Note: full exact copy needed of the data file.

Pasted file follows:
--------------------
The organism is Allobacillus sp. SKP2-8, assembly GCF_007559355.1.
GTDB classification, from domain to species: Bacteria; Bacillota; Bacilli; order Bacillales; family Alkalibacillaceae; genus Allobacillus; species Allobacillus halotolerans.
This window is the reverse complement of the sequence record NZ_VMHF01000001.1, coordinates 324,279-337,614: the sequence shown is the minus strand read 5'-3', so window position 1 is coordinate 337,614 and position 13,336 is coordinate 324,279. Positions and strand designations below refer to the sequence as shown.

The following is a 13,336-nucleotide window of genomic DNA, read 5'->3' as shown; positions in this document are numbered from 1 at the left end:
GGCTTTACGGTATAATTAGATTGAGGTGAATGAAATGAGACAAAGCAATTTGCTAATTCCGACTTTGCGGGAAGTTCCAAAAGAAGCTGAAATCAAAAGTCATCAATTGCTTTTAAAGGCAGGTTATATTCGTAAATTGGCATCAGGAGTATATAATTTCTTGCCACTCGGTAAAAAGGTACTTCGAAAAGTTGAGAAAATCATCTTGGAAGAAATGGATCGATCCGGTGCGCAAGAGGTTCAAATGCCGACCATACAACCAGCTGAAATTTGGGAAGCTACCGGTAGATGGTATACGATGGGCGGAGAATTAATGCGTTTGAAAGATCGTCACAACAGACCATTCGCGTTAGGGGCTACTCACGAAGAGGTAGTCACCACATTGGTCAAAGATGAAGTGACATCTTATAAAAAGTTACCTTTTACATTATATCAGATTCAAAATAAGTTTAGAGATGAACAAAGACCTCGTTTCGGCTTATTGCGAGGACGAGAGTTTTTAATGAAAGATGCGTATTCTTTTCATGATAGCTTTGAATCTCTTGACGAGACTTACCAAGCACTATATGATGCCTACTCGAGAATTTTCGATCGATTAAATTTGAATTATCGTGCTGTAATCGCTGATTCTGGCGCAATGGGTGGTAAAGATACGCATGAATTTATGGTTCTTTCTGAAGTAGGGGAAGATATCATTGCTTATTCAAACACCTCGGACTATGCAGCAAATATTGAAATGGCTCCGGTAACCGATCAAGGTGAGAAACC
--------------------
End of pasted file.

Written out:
The organism is Allobacillus sp. SKP2-8, assembly GCF_007559355.1.
GTDB classification, from domain to species: Bacteria; Bacillota; Bacilli; order Bacillales; family Alkalibacillaceae; genus Allobacillus; species Allobacillus halotolerans.
This window is the reverse complement of the sequence record NZ_VMHF01000001.1, coordinates 324,279-337,614: the sequence shown is the minus strand read 5'-3', so window position 1 is coordinate 337,614 and position 13,336 is coordinate 324,279. Positions and strand designations below refer to the sequence as shown.

The following is a 13,336-nucleotide window of genomic DNA, read 5'->3' as shown; positions in this document are numbered from 1 at the left end:
GGCTTTACGGTATAATTAGATTGAGGTGAATGAAATGAGACAAAGCAATTTGCTAATTCCGACTTTGCGGGAAGTTCCAAAAGAAGCTGAAATCAAAAGTCATCAATTGCTTTTAAAGGCAGGTTATATTCGTAAATTGGCATCAGGAGTATATAATTTCTTGCCACTCGGTAAAAAGGTACTTCGAAAAGTTGAGAAAATCATCTTGGAAGAAATGGATCGATCCGGTGCGCAAGAGGTTCAAATGCCGACCATACAACCAGCTGAAATTTGGGAAGCTACCGGTAGATGGTATACGATGGGCGGAGAATTAATGCGTTTGAAAGATCGTCACAACAGACCATTCGCGTTAGGGGCTACTCACGAAGAGGTAGTCACCACATTGGTCAAAGATGAAGTGACATCTTATAAAAAGTTACCTTTTACATTATATCAGATTCAAAATAAGTTTAGAGATGAACAAAGACCTCGTTTCGGCTTATTGCGAGGACGAGAGTTTTTAATGAAAGATGCGTATTCTTTTCATGATAGCTTTGAATCTCTTGACGAGACTTACCAAGCACTATATGATGCCTACTCGAGAATTTTCGATCGATTAAATTTGAATTATCGTGCTGTAATCGCTGATTCTGGCGCAATGGGTGGTAAAGATACGCATGAATTTATGGTTCTTTCTGAAGTAGGGGAAGATATCATTGCTTATTCAAACACCTCGGACTATGCAGCAAATATTGAAATGGCTCCGGTAACCGATCAAGGTGAGAAACC